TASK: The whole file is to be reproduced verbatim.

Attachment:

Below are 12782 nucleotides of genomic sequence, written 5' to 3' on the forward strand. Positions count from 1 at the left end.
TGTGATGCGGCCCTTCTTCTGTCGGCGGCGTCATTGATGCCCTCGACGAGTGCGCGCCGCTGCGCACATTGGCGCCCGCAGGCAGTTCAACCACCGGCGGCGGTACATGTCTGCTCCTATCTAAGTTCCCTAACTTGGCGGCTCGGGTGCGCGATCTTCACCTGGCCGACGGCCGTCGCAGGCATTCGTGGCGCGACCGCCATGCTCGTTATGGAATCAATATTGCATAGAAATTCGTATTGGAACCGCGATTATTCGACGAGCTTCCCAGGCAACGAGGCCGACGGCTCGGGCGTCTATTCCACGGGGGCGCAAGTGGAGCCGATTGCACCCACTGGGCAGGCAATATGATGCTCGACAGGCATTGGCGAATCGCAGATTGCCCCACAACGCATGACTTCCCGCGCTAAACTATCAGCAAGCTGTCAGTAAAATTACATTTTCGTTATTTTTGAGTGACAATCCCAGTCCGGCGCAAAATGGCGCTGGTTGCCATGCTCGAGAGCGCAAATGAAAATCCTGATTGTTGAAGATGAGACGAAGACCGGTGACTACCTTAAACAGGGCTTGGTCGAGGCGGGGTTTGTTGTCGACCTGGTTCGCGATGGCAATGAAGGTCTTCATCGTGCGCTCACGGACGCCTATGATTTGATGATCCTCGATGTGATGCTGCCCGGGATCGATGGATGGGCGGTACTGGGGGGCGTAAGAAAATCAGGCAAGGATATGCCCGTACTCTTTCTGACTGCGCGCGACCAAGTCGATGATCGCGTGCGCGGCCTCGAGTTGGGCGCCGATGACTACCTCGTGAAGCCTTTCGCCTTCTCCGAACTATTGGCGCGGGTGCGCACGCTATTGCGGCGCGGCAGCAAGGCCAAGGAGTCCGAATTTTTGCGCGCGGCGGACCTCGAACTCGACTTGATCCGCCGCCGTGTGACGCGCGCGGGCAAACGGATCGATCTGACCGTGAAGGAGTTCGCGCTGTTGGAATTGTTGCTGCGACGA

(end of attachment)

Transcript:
Below are 12782 nucleotides of genomic sequence, written 5' to 3' on the forward strand. Positions count from 1 at the left end.
TGTGATGCGGCCCTTCTTCTGTCGGCGGCGTCATTGATGCCCTCGACGAGTGCGCGCCGCTGCGCACATTGGCGCCCGCAGGCAGTTCAACCACCGGCGGCGGTACATGTCTGCTCCTATCTAAGTTCCCTAACTTGGCGGCTCGGGTGCGCGATCTTCACCTGGCCGACGGCCGTCGCAGGCATTCGTGGCGCGACCGCCATGCTCGTTATGGAATCAATATTGCATAGAAATTCGTATTGGAACCGCGATTATTCGACGAGCTTCCCAGGCAACGAGGCCGACGGCTCGGGCGTCTATTCCACGGGGGCGCAAGTGGAGCCGATTGCACCCACTGGGCAGGCAATATGATGCTCGACAGGCATTGGCGAATCGCAGATTGCCCCACAACGCATGACTTCCCGCGCTAAACTATCAGCAAGCTGTCAGTAAAATTACATTTTCGTTATTTTTGAGTGACAATCCCAGTCCGGCGCAAAATGGCGCTGGTTGCCATGCTCGAGAGCGCAAATGAAAATCCTGATTGTTGAAGATGAGACGAAGACCGGTGACTACCTTAAACAGGGCTTGGTCGAGGCGGGGTTTGTTGTCGACCTGGTTCGCGATGGCAATGAAGGTCTTCATCGTGCGCTCACGGACGCCTATGATTTGATGATCCTCGATGTGATGCTGCCCGGGATCGATGGATGGGCGGTACTGGGGGGCGTAAGAAAATCAGGCAAGGATATGCCCGTACTCTTTCTGACTGCGCGCGACCAAGTCGATGATCGCGTGCGCGGCCTCGAGTTGGGCGCCGATGACTACCTCGTGAAGCCTTTCGCCTTCTCCGAACTATTGGCGCGGGTGCGCACGCTATTGCGGCGCGGCAGCAAGGCCAAGGAGTCCGAATTTTTGCGCGCGGCGGACCTCGAACTCGACTTGATCCGCCGCCGTGTGACGCGCGCGGGCAAACGGATCGATCTGACCGTGAAGGAGTTCGCGCTGTTGGAATTGTTGCTGCGACGA